What We Should Know About Antinutrients

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Our Monday green news brings you the latest on nutrition, good causes and child education:

antinutrients, lentils

Photo courtesy of Jessica Spengler via Flickr

  • What we should know about antinutrients: Plant nutrients are not always easily digested, since some plants may contain antinutrients-compounds that reduce the absorption of essential nutrients from our digestive system. They are mainly of concern for people who base their diets largely on grains and legumes, or during periods of malnutrition. However, antinutrients aren’t always bad, under certain circumstances they may have some beneficial health effects as well. The most widely studied antinutrients include: 1. Phytate (or phytic acid): reduces the absorption of minerals from foods including iron, zinc, magnesium and calcium. It’s mainly found in seeds, grains and legumes. 2. Tannins: class of antioxidant polyphenols that may impair the digestion of various nutrients. 3. Lectins: in high amounts they may be harmful and interfere with the absorption of nutrients. They are in all food plants, especially in seeds, legumes and grains. 4. Protease inhibitors: they interfere with protein digestion by inhibiting digestive enzymes; are widely distributed among plants, especially in seeds, grains and legumes. 5.Calcium oxalate: calcium bound to oxalate is badly absorbed; it’s the primary form of calcium in many vegetables, including spinach. There are several simple ways that can help improve nutrients absorption. Those include soaking of beans, other legumes but also leafy veggies; sprouting, which increases the availability of nutrients in seeds, grains and legumes; fermentation or boiling. Read more details about these methods in the original article.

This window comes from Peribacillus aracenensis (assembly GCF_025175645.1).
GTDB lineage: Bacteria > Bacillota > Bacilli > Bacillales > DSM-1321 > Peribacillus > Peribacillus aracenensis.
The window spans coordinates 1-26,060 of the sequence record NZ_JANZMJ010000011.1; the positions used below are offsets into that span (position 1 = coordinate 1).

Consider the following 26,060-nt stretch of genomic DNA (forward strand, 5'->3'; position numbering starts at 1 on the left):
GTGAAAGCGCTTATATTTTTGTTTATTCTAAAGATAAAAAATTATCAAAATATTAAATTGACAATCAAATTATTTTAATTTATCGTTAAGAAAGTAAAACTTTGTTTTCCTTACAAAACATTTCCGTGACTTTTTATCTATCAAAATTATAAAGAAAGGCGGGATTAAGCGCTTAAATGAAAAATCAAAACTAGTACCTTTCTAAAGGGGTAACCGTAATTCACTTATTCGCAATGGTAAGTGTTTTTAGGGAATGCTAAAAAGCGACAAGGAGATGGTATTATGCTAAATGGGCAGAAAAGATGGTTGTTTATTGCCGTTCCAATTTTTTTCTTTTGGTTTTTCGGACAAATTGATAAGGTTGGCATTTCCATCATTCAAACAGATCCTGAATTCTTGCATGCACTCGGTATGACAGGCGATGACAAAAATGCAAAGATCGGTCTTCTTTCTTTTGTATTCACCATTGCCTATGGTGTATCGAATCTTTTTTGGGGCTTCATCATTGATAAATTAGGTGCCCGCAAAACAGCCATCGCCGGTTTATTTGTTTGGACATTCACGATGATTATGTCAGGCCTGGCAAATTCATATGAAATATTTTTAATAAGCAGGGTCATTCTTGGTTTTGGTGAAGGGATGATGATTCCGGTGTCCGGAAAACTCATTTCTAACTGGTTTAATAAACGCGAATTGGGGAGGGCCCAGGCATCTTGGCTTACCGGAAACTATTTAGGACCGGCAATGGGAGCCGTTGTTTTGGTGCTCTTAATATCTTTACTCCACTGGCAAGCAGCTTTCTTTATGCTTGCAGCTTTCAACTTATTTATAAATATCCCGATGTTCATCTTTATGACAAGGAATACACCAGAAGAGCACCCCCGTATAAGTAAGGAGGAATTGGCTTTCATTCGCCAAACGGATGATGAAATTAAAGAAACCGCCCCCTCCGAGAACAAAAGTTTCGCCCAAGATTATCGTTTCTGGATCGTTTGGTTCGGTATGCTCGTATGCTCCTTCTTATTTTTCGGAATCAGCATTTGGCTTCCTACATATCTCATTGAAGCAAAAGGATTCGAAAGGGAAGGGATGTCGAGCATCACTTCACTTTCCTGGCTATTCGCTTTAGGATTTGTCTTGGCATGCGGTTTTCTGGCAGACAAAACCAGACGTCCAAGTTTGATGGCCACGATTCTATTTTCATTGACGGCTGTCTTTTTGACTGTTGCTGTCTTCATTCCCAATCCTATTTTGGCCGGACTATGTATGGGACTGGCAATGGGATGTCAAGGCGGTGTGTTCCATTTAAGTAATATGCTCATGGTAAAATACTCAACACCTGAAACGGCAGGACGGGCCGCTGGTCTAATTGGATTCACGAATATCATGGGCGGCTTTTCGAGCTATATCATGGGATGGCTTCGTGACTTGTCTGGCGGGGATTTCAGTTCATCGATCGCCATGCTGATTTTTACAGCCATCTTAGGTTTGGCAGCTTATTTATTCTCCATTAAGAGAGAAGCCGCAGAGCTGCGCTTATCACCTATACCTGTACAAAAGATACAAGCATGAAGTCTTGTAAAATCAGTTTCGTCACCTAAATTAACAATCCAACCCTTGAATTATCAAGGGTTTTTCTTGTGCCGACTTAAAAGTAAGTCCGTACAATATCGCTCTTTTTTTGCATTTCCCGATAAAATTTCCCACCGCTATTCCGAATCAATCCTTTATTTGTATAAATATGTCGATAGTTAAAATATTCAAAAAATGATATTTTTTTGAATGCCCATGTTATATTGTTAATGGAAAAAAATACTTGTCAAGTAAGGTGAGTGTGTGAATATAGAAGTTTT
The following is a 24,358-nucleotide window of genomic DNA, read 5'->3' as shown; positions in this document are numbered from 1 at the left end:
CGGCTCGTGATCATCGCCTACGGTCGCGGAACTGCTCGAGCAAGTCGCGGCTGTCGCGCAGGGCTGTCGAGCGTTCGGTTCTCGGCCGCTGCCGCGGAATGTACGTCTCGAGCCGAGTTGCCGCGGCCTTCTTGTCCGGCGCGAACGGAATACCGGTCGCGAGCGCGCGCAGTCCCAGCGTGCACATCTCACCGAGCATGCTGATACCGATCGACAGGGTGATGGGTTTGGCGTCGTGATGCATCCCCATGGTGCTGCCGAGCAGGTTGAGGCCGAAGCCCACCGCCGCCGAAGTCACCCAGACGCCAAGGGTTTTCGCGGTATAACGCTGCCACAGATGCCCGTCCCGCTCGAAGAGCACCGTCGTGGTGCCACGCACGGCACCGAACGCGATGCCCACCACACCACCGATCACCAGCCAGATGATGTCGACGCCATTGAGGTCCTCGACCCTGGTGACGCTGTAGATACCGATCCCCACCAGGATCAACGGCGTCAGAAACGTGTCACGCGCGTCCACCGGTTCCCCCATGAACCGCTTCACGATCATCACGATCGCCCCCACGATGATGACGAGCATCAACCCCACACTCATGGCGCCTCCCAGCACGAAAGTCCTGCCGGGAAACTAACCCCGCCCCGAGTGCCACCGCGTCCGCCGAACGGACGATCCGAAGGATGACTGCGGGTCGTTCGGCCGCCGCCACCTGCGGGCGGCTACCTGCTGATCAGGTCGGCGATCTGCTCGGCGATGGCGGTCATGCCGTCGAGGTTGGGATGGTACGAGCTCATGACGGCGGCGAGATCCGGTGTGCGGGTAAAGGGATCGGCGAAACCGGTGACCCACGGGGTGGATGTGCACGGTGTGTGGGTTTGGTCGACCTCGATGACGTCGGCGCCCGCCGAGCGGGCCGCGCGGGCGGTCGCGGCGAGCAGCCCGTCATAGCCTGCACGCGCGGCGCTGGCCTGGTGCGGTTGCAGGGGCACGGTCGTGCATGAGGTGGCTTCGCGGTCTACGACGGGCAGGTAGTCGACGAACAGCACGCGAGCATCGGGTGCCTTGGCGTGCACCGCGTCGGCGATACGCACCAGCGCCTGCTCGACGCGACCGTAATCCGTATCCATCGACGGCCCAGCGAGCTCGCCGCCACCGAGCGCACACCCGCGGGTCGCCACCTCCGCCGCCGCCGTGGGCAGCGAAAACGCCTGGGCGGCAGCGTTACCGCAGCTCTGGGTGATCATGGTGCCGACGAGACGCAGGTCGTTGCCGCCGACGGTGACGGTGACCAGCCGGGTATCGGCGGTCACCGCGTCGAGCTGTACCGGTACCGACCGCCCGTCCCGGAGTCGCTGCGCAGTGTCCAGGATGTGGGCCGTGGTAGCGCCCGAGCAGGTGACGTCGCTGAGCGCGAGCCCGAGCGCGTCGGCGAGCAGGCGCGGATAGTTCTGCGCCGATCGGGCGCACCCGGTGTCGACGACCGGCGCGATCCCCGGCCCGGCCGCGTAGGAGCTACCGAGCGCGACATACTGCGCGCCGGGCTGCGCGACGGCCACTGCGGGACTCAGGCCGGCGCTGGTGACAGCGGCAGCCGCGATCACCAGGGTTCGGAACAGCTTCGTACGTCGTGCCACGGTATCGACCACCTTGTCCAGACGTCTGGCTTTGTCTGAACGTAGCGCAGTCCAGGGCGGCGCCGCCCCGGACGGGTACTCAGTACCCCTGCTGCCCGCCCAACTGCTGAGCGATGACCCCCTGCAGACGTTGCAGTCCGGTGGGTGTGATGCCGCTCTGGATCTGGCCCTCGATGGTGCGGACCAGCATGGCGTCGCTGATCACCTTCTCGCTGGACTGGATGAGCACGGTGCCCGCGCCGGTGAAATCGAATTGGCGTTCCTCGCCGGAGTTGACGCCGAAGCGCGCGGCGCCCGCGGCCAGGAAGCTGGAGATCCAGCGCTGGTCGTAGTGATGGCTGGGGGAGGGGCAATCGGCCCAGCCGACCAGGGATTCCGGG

• Top twelve universities serving locally-grown food: Universities can play a significant role in local and state economies; and many of them are now even supporting local agriculture by serving locally sourced food in their cafeterias. The top twelve universities leading the way in sustainability are: 1. American University in Washington, DC; 2. Boston University; 3. Bowdoin College in Brunswick, Maine; 4. Cornell University in Ithaca, New York; 5. Duke University in Durham, North Carolina; 6. McGill University in Montreal, Quebec; 7. Middlebury College in Vermont; 8. Oberlin College and Conservatory in Oberlin, Ohio; 9. University of California, Berkley; 10. University of Illinois; 11. University of Wisconsin—Madison; 12. Yale University in New Haven, Connecticut.
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